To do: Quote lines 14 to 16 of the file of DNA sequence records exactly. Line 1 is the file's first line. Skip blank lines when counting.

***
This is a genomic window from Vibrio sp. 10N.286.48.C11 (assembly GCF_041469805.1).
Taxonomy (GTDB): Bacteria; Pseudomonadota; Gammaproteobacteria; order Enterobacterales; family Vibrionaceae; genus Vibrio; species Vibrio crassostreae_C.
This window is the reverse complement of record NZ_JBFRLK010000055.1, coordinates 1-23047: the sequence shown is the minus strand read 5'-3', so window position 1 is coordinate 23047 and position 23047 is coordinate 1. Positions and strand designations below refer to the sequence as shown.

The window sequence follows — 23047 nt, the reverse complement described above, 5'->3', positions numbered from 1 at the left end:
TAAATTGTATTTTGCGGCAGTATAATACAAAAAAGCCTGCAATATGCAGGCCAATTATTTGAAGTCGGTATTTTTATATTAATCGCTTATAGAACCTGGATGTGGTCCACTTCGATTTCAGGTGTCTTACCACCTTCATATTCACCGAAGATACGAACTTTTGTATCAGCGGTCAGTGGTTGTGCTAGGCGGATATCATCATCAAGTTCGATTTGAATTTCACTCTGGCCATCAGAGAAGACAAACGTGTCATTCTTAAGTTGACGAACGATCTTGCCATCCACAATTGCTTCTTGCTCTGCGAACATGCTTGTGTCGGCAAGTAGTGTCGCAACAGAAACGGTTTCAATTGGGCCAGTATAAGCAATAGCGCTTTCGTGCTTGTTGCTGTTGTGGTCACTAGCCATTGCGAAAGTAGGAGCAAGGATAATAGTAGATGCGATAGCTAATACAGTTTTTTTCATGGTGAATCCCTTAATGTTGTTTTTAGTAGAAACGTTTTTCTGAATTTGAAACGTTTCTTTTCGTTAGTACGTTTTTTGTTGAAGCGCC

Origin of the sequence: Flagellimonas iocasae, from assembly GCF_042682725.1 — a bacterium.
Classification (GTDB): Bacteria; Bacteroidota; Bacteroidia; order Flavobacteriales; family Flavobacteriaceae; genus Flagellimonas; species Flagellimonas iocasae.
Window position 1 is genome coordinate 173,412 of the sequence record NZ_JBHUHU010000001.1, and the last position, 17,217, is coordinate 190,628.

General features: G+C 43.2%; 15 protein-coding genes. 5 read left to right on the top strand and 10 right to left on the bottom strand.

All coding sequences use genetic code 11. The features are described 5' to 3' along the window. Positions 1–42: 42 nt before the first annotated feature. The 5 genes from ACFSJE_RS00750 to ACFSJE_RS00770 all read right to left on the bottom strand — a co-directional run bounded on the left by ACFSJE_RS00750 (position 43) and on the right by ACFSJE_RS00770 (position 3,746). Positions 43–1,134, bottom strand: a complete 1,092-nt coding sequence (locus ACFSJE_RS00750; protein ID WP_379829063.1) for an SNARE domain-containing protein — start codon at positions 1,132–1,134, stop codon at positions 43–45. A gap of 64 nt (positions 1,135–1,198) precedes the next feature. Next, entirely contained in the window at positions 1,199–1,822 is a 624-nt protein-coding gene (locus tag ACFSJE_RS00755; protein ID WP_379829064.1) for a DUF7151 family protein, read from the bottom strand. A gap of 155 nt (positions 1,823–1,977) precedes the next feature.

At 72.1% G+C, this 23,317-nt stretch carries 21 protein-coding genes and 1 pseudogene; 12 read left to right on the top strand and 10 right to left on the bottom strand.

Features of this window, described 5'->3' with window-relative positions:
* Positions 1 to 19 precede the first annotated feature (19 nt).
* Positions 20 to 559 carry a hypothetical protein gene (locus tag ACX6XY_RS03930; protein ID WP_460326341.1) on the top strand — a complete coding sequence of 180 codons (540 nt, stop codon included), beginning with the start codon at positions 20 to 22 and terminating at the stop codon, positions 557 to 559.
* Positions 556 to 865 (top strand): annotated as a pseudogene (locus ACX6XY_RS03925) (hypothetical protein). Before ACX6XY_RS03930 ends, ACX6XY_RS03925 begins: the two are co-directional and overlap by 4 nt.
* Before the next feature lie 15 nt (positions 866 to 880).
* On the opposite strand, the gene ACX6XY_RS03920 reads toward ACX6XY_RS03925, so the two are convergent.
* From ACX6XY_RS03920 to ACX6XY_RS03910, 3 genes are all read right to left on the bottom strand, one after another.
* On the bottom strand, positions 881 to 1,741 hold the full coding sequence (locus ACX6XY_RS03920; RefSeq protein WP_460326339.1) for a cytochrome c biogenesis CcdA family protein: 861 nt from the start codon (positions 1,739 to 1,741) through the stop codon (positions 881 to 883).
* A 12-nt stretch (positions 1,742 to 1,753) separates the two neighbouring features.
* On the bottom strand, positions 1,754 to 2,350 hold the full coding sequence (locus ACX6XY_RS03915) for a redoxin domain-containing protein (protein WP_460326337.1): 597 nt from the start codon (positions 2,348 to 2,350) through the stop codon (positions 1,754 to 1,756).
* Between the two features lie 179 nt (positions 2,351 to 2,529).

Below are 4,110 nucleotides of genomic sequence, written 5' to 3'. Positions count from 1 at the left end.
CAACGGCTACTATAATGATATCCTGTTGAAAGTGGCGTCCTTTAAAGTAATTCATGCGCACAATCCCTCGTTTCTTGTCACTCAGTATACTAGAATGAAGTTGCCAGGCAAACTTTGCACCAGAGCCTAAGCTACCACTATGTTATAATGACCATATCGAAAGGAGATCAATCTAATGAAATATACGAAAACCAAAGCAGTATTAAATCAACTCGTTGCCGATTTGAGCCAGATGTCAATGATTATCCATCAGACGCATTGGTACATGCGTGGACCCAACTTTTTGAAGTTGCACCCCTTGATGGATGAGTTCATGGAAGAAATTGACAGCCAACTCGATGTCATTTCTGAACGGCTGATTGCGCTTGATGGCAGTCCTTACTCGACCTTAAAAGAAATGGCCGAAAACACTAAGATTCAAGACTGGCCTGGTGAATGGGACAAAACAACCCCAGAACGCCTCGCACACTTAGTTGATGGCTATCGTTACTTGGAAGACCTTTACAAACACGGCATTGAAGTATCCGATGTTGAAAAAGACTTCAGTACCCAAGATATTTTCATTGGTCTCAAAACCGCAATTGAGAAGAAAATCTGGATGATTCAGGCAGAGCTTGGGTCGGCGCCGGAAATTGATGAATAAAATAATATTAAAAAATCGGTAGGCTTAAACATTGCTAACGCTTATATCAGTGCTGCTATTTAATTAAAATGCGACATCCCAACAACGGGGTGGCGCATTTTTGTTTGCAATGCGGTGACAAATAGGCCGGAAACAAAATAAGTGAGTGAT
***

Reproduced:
* Positions 20 to 559 carry a hypothetical protein gene (locus tag ACX6XY_RS03930; protein ID WP_460326341.1) on the top strand — a complete coding sequence of 180 codons (540 nt, stop codon included), beginning with the start codon at positions 20 to 22 and terminating at the stop codon, positions 557 to 559.
* Positions 556 to 865 (top strand): annotated as a pseudogene (locus ACX6XY_RS03925) (hypothetical protein). Before ACX6XY_RS03930 ends, ACX6XY_RS03925 begins: the two are co-directional and overlap by 4 nt.
* Before the next feature lie 15 nt (positions 866 to 880).